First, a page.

By Brian Moore
THE boss of the company licensed to mechanically harvest kelp in Bantry harbour amid massive local opposition met with local councillors this week.
A delegation of local councillors met with John T O’Sullivan, chief executive of BioAtlantis, to voice their concerns and opposition to the project which will see 1,800 acres of kelp harvested on an industrial scale not seen before in Irish or UK waters.
The area of kelp forest covered by the licence awarded to Kerry-based company BioAtlantis, stretches from the waters off Adrigole harbour, along the east side of Bere Island and across to the Sheep’s Head.
Locals are concerned about the impact this will have on the area’s ecosystem.
Cllr Danny Collins (Ind) said: ‘We were given a presentation by Mr O’Sullivan but he told us nothing we didn’t know already. The fact remains that the whole planning process was flawed. There was no public consultation, no environmental report and there was no mention of mechanical harvesting in the original planning notice. The licence needs to be suspended until we get all the information and a proper environmental report is published and made available to the communities around Bantry Bay.’
While Cllr Paul Hayes (SF) welcomed the meeting with Mr O’Sullivan, he said he felt that more communication between BioAtlantis and the concerned local groups now needs to take place.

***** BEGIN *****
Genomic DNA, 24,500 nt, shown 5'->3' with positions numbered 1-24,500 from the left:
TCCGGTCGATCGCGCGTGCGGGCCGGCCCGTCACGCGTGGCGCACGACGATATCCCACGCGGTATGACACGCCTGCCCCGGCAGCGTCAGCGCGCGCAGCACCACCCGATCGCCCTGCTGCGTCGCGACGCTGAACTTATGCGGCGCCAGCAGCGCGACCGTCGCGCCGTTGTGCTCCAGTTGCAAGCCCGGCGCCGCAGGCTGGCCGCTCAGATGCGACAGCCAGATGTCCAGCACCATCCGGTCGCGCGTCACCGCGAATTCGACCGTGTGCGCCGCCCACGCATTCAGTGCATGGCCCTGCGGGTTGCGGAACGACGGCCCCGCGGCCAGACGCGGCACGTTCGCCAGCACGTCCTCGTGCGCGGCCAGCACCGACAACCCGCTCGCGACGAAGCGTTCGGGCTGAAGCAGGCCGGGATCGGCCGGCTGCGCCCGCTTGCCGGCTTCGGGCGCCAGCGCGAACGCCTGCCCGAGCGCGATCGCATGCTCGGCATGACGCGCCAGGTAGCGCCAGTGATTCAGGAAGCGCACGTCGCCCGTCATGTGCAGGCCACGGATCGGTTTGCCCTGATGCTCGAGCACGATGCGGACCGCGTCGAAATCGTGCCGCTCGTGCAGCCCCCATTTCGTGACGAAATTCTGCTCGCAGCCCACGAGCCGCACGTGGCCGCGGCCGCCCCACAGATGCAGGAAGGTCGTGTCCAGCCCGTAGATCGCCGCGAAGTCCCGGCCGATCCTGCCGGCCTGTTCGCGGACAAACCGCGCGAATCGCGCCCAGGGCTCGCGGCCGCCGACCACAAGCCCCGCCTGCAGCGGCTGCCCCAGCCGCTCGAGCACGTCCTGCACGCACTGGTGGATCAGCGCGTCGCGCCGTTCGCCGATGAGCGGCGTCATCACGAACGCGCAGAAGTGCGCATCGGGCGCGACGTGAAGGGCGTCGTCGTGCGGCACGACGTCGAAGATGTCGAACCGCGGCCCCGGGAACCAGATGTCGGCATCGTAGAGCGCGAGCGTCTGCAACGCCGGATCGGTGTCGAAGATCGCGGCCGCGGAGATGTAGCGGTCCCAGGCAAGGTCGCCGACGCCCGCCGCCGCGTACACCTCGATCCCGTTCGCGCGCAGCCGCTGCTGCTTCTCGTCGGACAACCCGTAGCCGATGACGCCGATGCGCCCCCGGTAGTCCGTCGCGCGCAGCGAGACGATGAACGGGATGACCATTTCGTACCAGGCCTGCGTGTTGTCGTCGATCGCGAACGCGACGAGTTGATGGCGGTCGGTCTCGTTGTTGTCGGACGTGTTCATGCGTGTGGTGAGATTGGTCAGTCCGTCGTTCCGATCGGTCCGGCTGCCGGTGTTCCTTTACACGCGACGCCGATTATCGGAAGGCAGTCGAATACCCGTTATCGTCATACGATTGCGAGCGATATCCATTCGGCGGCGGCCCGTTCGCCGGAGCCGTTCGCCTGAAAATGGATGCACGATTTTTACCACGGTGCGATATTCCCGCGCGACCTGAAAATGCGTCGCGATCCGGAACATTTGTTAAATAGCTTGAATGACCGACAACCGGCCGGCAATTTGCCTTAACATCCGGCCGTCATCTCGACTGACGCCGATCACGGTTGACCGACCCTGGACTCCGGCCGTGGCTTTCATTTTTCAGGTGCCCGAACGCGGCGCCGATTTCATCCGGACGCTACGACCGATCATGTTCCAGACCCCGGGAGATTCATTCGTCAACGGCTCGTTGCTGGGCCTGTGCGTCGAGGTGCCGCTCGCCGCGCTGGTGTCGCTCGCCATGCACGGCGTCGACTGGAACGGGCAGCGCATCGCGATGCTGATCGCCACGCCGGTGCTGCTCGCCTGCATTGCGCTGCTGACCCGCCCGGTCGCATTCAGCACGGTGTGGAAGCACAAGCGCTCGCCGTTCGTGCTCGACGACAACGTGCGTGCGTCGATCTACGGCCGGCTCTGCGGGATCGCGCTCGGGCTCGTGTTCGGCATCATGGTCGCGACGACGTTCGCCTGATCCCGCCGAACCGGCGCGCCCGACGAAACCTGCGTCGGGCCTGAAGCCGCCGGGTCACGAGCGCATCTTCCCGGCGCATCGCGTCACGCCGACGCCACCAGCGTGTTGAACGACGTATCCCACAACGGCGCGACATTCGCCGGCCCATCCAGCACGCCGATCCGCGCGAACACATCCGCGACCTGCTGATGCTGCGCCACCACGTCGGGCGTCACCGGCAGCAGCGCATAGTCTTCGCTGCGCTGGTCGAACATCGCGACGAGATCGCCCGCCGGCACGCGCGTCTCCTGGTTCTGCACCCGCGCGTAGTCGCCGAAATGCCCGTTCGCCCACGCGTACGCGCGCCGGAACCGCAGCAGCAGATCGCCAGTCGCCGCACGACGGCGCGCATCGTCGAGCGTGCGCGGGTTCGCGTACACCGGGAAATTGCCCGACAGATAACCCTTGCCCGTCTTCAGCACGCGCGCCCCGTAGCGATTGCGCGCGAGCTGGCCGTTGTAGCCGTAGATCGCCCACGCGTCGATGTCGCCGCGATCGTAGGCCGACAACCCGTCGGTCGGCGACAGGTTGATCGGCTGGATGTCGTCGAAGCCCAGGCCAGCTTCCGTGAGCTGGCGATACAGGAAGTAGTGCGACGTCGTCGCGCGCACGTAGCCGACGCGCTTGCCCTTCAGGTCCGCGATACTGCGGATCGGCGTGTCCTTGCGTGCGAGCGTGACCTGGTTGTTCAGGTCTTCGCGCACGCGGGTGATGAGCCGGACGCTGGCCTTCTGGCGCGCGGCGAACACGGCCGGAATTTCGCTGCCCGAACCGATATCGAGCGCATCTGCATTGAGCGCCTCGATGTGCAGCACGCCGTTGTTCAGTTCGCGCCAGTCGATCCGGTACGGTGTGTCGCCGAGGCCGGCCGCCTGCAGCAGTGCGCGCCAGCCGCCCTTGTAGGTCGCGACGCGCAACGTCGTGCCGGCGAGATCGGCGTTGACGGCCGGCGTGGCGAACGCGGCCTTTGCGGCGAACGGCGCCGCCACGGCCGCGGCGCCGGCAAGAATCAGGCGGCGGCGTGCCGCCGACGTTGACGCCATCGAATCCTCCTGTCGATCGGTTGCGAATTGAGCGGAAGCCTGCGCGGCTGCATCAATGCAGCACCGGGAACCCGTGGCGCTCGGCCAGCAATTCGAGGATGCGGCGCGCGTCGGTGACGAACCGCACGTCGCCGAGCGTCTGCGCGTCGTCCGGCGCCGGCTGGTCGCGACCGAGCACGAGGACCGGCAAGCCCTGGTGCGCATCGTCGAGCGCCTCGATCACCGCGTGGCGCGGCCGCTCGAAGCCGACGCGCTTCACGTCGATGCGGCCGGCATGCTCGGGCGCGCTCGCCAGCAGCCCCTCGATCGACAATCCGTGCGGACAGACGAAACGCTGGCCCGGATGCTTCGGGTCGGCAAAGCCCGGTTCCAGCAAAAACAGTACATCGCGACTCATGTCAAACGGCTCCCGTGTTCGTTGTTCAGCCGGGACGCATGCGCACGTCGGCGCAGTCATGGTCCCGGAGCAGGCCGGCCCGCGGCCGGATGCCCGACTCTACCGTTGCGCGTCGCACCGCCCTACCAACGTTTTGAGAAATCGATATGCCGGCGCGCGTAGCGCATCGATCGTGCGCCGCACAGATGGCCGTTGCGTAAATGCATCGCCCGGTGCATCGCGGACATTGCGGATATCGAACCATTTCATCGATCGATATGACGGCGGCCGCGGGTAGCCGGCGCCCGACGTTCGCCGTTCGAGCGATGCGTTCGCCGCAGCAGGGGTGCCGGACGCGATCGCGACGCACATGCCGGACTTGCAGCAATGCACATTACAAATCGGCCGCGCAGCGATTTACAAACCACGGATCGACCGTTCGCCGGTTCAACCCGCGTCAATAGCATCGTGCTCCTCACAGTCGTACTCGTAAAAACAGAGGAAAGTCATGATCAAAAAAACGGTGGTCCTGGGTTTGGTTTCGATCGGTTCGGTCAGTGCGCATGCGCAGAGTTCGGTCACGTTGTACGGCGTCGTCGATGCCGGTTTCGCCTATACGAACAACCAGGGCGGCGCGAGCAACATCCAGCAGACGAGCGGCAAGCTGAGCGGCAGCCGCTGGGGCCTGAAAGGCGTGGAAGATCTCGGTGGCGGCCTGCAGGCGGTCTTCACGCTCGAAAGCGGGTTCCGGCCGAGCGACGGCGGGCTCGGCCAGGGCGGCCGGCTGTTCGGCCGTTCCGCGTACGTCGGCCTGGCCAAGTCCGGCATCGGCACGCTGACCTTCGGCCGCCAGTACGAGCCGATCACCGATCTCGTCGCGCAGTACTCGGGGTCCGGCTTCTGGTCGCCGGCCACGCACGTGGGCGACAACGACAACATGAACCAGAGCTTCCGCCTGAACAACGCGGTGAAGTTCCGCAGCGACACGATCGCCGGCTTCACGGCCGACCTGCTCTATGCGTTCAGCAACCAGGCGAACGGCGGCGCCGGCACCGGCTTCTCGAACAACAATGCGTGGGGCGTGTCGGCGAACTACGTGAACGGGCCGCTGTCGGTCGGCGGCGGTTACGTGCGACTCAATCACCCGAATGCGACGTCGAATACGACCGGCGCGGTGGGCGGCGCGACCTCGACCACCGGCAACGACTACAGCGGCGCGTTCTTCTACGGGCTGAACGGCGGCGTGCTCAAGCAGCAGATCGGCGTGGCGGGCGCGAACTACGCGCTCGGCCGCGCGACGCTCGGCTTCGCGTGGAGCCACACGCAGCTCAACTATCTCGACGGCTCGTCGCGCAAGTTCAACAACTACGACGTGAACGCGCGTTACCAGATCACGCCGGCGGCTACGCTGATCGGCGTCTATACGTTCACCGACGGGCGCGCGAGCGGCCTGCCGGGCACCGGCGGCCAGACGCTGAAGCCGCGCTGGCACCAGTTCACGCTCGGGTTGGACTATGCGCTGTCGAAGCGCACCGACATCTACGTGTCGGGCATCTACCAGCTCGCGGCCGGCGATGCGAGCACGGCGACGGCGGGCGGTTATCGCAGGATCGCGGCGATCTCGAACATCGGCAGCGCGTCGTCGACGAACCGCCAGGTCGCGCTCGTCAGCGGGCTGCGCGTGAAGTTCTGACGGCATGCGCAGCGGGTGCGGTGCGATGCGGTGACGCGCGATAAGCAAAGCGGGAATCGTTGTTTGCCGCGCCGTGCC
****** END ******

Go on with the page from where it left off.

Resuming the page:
‘More communications between BioAtlantis needs to take place and Mr O’Sullivan has agreed to meet with members of the Bantry Bay Protect Our Native Kelp Forest group,’ Cllr Hayes said.
‘However, until more information and data is made available on the possible damage to the ecosystems in the Bay, the licence must be suspended.’
Earlier in the week, over 200 people attended the second public meeting of the Bantry Bay Protect Our Native Kelp Forest group at the Westlodge Hotel.
There were told by organiser Tomás O’Sullivan that communities all over Cork, and the country, need to be concerned about the plan.
Mr O’Sullivan said they had now formed groups who were looking at the legal, political, and direct action options available to them as part of their campaign to get the licence suspended.
A steering committee is also being formed and a series of information events are planned to take place at Castletownbere, Bantry and Skibbereen markets over the coming weeks.
‘We need to widen the campaign to stop this mechanical harvesting of the bay from going ahead. This is much more than a local Bantry Bay concern. The bay is going to be used as a test bed, coastal communities across the country, locals who have hand-harvested seaweed sustainably for generations, should all be concerned at what is happening in Bantry Bay,’ he said.